The Mill House, Stanford Dingley, nr Reading, Berks. - Is sorry not to have written sooner: he is chair of his district council, which takes up 'all of [his] intellectual energy'. The district council also caused him to miss the opening of the library [the Trevelyan Memorial Library at Birkbeck College, London]; he was very sorry not to hear Morgan Forster's speech and would love to get hold of a copy. He is loth to bring out more than a small edition of the letters [between her husband and Robert Bridges] firstly as it would take time and he only has the weekends for the work, and secondly because Sir Edward Bridges is thinking of his own edition of his father's letters.

Letter from Edith Russell to Elizabeth Trevelyan

41 Queen's Road, Richmond, Surrey. - Good news that Bessie may be able to stay with them on one of her trips to London; suggests the best days. She is 'acting as Bertie's secretary' now and so is also very busy and unable to come to Dorking either; they are both very sorry. They have not yet had the report of the speeches at Birkbeck College [for the donation of R. C. Trevelyan's books to the library].

Letter from Edith Russell to Elizabeth Trevelyan

41 Queen's Road, Richmond, Surrey. - Happy to hear about the party at Birkbeck College [for the donation of R. C. Trevelyan's books to the library] and wished they could have been there. Would like to read Bessie's and E. M. Forster's speeches if they have been printed; thinks with 'admiring wonder' of Bessie having enjoyed making the speech. Would love to visit the Shiffolds, but does not think they can get away; they had an 'absolutely heavenly' holiday in France, but now Bertie is very busy. She worries about him; wishes sometimes that he would refuse to take on what should, it seems to her, be other people's responsibilities. John's book is a short story he wrote a few years ago ["Abandon Spa Hot Springs"], published by the Gaberbocchus Press. She thinks it is good, but 'a slight production for a young man with three children to be supported'; still, Bertie would not be happy if John were not working. They take long walks now and again, this afternoon along the river to Ham House; Bessie's garden and the countryside around must be 'enchanting'. Would very much like it if Bessie could come for lunch one day.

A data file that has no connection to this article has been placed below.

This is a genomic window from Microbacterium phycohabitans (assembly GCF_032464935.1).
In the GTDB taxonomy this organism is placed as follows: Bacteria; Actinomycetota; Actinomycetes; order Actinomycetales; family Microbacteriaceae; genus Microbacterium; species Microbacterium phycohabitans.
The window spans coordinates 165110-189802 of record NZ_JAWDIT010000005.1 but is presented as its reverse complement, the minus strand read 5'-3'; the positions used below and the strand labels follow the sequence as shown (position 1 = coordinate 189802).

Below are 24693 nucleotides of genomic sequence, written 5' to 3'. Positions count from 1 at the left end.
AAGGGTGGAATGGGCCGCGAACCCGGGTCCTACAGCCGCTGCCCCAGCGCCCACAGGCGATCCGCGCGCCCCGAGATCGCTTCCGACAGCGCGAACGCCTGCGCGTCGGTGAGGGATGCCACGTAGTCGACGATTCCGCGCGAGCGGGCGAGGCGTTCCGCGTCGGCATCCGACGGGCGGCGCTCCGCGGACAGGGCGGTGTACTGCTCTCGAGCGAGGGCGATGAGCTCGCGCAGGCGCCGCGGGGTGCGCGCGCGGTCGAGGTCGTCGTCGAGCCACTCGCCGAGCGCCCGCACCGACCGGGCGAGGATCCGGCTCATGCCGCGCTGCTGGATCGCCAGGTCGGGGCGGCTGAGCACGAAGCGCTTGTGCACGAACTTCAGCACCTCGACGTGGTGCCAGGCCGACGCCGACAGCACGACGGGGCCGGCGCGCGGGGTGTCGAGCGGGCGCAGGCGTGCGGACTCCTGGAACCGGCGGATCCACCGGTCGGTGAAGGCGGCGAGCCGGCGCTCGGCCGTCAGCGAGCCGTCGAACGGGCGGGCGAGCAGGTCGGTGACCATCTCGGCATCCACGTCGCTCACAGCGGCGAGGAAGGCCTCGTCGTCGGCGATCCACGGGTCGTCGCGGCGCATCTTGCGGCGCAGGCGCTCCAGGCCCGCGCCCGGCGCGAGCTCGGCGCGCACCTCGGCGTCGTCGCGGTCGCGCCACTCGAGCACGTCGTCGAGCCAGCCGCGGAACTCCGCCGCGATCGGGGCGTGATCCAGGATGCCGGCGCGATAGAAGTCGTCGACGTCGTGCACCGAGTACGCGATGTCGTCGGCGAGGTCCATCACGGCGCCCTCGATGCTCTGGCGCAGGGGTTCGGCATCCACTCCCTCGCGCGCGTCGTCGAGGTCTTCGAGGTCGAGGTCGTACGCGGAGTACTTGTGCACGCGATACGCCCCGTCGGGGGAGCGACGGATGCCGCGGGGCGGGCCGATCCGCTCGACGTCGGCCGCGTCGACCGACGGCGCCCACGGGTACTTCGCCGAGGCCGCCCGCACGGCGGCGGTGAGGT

Letter from Robert Gathorne-Hardy to Elizabeth Trevelyan

The Mill House, Stanford Dingley, nr Reading, Berks. - Has received an invitation to the opening of the library [the Trevelyan Memorial Library at Birkbeck College, London] for which he thanks Elizabeth, but unfortunately he has a district council meeting then which he cannot miss. Would love to have seen her and heard Morgan Forster's address. Has proposed to Sir Edward Bridges the publication of a small private edition of the correspondence between Robert Bridges and Robert Calverley Trevelyan on prosody. He seems to agree and has sent him some typed copies. Asks if he may be allowed to print some of them.

Letter from Bertrand Russell to Elizabeth Trevelyan

Paris. - Thanks Elizabeth for her letter, which was forwarded to him; the Russells are on the first stage of their time abroad and their plans are uncertain. She is welcome to use his story of 'Destroy my library? Never!' [at the ceremony for the donation of R. C. Trevelyan's library to Birkbeck College, London; see 5/255 for the story]. Is glad she has got E. M. Forster to speak, and thinks he will do it very well.

Letter from Edith Russell to Elizabeth Trevelyan